I wholeheartedly concur with the contributions from the two mathematicians. I think Minhyong Kim is an awesome mathematician, but even before his coming-out as a physics-minded number theorist, his work tended to gear towards grand programmes and sweeping conjectures. There is nothing inherently wrong with that, but we can’t all be Grothendieck, dreaming up a bunch of mysterious connections and slowly working towards a grand materialization 10, 20 years down the road. And even in Grothendieck’s case it didn’t all quite work out as planned. The whole field of number theory, and arithmetic geometry more generally, is absolutely littered with unproven conjectures and half-fulfilled dreams, and in my humble view no-one should be encouraged to add to this castle in the sky.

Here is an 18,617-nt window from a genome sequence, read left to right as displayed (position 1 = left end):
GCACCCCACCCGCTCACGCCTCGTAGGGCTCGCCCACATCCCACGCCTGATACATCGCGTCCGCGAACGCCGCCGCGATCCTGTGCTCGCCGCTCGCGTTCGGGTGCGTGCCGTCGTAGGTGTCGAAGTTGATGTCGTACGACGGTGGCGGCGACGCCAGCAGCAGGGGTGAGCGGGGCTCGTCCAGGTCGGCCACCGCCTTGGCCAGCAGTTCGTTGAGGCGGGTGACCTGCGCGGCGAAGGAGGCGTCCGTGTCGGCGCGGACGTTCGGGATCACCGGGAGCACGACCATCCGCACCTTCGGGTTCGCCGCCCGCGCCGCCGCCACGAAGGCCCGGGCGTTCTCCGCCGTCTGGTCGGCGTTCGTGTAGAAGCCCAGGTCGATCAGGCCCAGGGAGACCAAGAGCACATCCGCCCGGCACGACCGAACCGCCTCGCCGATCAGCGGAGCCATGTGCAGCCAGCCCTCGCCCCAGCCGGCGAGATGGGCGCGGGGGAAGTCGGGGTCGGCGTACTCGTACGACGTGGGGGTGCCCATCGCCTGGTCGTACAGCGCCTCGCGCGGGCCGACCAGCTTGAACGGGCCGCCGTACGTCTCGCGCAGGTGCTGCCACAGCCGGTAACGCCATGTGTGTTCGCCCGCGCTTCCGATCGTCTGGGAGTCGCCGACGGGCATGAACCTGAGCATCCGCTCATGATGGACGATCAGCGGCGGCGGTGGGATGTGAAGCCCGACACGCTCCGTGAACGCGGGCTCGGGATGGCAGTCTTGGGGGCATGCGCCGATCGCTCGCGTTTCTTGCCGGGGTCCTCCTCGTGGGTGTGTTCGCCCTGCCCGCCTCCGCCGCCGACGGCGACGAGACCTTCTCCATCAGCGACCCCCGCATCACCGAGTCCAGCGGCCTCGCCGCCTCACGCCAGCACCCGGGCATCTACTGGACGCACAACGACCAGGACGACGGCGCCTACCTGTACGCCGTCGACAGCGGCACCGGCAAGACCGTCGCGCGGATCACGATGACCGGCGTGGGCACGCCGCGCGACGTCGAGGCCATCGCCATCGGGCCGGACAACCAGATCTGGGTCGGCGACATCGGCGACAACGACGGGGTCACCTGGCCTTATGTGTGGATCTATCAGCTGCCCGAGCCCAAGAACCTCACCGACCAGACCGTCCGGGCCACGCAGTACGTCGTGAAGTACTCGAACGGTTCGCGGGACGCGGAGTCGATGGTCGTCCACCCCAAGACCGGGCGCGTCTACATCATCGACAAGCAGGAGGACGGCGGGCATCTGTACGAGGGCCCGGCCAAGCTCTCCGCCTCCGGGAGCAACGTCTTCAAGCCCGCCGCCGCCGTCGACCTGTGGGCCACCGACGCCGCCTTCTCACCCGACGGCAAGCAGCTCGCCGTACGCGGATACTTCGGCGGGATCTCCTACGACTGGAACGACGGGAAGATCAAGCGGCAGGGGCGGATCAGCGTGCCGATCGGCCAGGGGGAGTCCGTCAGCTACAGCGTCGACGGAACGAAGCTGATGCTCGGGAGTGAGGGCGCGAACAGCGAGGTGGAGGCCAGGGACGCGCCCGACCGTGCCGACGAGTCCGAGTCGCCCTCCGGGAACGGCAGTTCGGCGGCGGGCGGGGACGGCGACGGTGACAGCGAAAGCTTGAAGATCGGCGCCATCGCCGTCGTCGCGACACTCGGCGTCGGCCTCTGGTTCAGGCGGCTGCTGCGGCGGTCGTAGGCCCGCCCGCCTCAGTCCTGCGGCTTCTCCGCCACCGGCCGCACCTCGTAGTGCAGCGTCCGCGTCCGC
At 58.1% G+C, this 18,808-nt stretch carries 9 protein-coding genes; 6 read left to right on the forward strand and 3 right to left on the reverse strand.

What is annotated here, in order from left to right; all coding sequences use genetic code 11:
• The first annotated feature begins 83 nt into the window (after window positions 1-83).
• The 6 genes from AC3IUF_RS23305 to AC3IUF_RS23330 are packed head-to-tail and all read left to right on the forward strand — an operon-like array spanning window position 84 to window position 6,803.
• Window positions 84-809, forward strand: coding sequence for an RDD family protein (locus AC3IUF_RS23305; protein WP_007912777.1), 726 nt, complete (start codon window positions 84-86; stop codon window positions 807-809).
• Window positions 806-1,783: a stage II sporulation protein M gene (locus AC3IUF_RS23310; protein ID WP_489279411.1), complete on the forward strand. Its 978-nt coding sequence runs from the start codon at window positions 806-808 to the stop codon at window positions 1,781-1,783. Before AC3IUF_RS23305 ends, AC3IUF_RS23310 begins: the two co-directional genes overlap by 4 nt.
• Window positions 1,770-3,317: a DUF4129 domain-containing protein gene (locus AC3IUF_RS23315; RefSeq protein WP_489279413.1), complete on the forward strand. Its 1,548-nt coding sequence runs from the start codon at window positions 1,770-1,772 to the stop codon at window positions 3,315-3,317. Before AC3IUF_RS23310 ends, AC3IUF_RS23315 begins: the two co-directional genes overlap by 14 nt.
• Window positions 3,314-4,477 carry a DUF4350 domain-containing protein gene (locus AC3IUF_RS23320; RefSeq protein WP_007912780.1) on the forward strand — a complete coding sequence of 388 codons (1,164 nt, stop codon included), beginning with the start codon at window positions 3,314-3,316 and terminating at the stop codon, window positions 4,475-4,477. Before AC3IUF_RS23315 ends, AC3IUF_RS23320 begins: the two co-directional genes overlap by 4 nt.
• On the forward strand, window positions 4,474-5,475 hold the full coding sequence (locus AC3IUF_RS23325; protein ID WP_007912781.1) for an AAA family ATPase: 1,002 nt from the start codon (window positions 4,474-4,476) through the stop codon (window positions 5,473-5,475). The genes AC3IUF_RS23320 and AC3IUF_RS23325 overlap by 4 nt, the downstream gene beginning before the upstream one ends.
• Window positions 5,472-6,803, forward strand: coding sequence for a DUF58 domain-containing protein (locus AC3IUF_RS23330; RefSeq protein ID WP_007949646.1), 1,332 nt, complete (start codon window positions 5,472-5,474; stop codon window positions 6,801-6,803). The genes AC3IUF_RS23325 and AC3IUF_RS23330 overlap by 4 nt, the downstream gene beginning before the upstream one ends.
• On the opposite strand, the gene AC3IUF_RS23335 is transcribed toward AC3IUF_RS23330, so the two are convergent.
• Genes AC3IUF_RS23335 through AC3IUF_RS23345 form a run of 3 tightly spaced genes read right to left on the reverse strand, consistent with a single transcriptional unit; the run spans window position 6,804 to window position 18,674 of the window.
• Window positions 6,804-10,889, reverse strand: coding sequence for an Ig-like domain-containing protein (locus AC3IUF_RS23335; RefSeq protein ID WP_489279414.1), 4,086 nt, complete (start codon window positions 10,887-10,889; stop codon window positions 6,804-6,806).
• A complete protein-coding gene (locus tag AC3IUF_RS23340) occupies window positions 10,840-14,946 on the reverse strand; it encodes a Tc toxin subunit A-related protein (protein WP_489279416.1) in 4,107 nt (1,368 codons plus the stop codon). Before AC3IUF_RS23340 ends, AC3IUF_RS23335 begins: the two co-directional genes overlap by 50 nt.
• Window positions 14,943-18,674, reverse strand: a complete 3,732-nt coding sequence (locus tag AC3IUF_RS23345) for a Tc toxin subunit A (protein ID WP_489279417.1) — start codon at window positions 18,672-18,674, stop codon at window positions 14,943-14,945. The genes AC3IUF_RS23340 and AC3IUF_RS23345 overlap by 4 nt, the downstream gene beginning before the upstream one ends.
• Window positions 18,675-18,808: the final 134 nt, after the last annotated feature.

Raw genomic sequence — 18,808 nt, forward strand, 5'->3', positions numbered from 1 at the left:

As for me, I am practicing what I preach, and now working in a field where I see concrete results everyday, and where moreover I don’t have to engage in mental gymnastics to justify the fact that people are giving me money for my labours.

  13. Trent says:

    I can access the cgp video on safari and also on my iPhone. (There are tons of interesting videos on that site too btw, so it is very much worth figuring out how to access it.)

  14. Peter Woit says:

    Thanks. With Safari I at least got a frozen screen of video with the title slide, the Kim talk looks like it was about the arithmetic Chern-Simons stuff, not the more recent ideas. I can’t stand the idea of trying to watch a math talk on my phone, I’m too old for that.

  15. Peter Woit says: